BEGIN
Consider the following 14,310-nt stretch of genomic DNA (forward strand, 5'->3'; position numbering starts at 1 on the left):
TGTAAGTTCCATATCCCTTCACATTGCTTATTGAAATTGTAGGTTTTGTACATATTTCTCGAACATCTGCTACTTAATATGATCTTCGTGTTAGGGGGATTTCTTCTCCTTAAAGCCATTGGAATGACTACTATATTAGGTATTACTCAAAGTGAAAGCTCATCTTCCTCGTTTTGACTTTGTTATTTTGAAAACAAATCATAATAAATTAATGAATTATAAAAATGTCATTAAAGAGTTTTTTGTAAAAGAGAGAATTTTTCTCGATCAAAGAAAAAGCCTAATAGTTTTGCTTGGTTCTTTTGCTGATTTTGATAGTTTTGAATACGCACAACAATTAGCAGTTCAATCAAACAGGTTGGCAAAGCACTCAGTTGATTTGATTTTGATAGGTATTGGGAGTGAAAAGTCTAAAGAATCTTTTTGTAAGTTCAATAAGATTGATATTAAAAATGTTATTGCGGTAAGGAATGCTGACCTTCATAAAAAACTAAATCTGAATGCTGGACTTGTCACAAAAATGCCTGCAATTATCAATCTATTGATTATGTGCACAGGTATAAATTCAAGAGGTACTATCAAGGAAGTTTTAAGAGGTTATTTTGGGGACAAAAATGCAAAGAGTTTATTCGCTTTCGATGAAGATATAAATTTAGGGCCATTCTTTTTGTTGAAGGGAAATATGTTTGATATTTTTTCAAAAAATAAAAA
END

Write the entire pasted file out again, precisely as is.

Consider the following 14,310-nt stretch of genomic DNA (forward strand, 5'->3'; position numbering starts at 1 on the left):
TGTAAGTTCCATATCCCTTCACATTGCTTATTGAAATTGTAGGTTTTGTACATATTTCTCGAACATCTGCTACTTAATATGATCTTCGTGTTAGGGGGATTTCTTCTCCTTAAAGCCATTGGAATGACTACTATATTAGGTATTACTCAAAGTGAAAGCTCATCTTCCTCGTTTTGACTTTGTTATTTTGAAAACAAATCATAATAAATTAATGAATTATAAAAATGTCATTAAAGAGTTTTTTGTAAAAGAGAGAATTTTTCTCGATCAAAGAAAAAGCCTAATAGTTTTGCTTGGTTCTTTTGCTGATTTTGATAGTTTTGAATACGCACAACAATTAGCAGTTCAATCAAACAGGTTGGCAAAGCACTCAGTTGATTTGATTTTGATAGGTATTGGGAGTGAAAAGTCTAAAGAATCTTTTTGTAAGTTCAATAAGATTGATATTAAAAATGTTATTGCGGTAAGGAATGCTGACCTTCATAAAAAACTAAATCTGAATGCTGGACTTGTCACAAAAATGCCTGCAATTATCAATCTATTGATTATGTGCACAGGTATAAATTCAAGAGGTACTATCAAGGAAGTTTTAAGAGGTTATTTTGGGGACAAAAATGCAAAGAGTTTATTCGCTTTCGATGAAGATATAAATTTAGGGCCATTCTTTTTGTTGAAGGGAAATATGTTTGATATTTTTTCAAAAAATAAAAA